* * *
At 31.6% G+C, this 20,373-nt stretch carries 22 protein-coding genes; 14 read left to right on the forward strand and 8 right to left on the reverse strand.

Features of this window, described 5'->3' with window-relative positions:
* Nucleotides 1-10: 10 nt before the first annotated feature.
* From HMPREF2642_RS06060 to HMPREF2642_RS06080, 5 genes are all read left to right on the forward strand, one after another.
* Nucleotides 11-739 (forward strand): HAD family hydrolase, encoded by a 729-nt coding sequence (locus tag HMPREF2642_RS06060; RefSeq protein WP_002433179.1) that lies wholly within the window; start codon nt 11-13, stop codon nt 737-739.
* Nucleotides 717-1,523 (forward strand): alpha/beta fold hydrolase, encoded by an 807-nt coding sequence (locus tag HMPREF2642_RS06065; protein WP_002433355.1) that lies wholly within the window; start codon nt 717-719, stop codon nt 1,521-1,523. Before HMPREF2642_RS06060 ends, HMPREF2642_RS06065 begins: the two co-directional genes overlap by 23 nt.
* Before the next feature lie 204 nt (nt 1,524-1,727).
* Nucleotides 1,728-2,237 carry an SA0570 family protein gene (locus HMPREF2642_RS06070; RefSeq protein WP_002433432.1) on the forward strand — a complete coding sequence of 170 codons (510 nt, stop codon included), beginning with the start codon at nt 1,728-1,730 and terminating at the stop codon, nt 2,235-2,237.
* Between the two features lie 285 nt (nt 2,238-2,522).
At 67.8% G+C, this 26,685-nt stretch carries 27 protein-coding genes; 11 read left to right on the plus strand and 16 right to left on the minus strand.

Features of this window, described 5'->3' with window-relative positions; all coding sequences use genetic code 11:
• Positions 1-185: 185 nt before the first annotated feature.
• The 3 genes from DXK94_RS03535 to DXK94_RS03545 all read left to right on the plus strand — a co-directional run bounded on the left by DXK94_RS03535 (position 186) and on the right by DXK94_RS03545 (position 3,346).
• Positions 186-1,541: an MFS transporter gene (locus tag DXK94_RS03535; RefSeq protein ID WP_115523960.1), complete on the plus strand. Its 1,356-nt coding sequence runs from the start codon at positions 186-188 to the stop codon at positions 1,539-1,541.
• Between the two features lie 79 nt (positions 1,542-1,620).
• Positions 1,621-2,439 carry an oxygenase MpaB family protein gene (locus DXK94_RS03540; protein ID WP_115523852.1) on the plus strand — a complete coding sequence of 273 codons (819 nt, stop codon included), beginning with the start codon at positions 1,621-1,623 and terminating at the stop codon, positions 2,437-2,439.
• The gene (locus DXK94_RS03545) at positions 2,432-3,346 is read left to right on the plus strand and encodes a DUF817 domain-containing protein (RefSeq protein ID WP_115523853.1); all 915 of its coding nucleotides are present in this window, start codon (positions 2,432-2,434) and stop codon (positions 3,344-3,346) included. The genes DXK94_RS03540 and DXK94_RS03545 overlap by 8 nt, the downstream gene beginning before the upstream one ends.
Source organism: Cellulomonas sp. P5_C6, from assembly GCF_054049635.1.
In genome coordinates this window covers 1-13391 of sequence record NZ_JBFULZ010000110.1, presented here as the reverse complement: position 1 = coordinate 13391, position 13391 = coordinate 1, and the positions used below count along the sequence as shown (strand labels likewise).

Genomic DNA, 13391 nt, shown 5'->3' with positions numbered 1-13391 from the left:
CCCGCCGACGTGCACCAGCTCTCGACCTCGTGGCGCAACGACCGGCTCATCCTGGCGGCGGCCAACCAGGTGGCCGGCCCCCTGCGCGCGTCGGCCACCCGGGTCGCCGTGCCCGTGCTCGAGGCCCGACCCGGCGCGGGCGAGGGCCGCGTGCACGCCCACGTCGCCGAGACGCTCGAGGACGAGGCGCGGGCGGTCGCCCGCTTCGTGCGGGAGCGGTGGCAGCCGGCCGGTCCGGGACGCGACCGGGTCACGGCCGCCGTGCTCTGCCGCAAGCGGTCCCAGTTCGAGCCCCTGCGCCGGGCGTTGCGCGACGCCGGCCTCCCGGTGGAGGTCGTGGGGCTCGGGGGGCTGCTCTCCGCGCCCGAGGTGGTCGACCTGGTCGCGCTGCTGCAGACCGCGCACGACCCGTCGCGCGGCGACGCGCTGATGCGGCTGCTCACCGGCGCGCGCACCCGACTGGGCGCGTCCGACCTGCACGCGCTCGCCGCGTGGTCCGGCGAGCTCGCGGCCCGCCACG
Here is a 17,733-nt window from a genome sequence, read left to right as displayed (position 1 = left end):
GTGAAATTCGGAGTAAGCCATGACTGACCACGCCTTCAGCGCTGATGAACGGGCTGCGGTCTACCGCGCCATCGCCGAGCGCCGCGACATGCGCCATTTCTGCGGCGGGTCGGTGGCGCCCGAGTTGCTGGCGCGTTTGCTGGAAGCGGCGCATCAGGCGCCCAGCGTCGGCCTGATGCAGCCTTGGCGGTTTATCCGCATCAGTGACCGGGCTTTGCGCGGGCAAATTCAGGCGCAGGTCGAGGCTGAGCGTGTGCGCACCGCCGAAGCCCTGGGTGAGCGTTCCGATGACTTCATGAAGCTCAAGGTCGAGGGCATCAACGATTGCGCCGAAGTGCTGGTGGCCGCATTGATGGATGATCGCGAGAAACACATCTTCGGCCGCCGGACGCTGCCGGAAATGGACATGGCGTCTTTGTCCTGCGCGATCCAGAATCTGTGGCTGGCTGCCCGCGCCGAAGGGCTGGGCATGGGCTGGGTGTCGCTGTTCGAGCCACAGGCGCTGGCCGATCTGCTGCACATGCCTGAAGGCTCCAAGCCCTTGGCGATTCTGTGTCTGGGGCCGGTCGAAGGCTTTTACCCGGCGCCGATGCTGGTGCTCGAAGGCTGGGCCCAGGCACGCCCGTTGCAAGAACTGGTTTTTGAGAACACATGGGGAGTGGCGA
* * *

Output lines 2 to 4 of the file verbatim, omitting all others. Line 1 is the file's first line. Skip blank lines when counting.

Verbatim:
Features of this window, described 5'->3' with window-relative positions:
* Nucleotides 1-10: 10 nt before the first annotated feature.
* From HMPREF2642_RS06060 to HMPREF2642_RS06080, 5 genes are all read left to right on the forward strand, one after another.